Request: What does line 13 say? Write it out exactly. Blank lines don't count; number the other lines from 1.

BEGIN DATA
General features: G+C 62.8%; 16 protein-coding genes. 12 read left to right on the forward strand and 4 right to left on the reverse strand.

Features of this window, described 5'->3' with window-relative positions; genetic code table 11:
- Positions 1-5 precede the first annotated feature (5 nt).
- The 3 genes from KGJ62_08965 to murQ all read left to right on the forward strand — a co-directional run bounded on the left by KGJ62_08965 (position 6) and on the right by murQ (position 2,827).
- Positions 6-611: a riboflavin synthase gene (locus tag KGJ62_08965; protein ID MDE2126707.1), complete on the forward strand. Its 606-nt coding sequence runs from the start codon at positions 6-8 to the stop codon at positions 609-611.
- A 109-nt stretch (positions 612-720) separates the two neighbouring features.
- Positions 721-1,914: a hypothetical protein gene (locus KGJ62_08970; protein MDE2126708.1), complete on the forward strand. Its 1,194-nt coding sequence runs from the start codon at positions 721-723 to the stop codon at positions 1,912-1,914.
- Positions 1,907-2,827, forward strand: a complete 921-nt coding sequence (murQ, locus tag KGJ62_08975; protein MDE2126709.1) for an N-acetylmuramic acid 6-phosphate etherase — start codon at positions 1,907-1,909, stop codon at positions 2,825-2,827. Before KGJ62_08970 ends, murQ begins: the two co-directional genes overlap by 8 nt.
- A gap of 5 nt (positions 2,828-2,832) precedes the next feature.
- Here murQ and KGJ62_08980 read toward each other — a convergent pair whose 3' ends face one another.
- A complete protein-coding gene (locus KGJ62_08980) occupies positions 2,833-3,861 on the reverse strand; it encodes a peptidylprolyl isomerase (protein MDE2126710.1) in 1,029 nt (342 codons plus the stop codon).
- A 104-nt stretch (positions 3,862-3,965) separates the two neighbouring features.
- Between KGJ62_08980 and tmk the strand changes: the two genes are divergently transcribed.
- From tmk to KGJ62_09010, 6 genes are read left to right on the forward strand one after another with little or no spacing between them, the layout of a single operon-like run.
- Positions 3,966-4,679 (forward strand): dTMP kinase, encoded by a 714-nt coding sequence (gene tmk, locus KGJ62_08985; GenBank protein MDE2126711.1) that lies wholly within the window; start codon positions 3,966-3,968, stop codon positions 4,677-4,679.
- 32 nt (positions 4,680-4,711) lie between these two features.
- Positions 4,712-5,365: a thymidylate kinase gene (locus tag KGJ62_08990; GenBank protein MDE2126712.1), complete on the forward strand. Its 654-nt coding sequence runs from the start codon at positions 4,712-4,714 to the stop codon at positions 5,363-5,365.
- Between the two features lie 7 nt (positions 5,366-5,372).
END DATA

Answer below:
- Between KGJ62_08980 and tmk the strand changes: the two genes are divergently transcribed.